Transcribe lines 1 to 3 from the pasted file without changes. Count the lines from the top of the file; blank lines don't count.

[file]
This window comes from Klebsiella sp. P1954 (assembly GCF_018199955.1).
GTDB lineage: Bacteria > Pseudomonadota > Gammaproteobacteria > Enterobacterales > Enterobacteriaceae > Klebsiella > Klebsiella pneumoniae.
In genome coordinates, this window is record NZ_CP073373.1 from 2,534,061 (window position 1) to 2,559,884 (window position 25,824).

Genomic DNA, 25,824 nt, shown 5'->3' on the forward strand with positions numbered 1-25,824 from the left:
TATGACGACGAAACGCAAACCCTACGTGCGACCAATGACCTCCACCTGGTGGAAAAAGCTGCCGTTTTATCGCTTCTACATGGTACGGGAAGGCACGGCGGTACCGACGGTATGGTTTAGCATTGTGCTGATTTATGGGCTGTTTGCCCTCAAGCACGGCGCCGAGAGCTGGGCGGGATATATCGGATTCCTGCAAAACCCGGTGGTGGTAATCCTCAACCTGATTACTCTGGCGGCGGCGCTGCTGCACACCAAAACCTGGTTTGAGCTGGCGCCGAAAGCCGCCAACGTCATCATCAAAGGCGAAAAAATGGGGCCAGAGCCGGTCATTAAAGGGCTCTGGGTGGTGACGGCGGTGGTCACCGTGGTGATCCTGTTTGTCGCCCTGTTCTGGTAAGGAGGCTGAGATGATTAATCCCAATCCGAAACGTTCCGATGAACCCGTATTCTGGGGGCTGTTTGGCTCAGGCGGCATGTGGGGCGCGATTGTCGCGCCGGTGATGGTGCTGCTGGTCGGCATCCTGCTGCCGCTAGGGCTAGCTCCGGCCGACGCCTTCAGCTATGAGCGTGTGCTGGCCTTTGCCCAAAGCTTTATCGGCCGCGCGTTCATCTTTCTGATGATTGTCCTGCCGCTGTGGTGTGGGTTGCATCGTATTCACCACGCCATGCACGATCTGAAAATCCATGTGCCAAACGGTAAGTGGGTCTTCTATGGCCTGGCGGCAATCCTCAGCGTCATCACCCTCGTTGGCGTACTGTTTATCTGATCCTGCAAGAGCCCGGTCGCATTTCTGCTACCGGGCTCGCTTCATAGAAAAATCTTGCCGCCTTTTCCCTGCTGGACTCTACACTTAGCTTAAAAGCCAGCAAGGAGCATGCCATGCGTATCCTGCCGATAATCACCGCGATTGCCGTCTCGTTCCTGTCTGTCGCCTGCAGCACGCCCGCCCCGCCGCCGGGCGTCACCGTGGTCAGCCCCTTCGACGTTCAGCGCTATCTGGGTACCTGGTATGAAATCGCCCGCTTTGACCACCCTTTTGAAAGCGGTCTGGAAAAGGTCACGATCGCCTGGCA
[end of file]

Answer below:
This window comes from Klebsiella sp. P1954 (assembly GCF_018199955.1).
GTDB lineage: Bacteria > Pseudomonadota > Gammaproteobacteria > Enterobacterales > Enterobacteriaceae > Klebsiella > Klebsiella pneumoniae.
In genome coordinates, this window is record NZ_CP073373.1 from 2,534,061 (window position 1) to 2,559,884 (window position 25,824).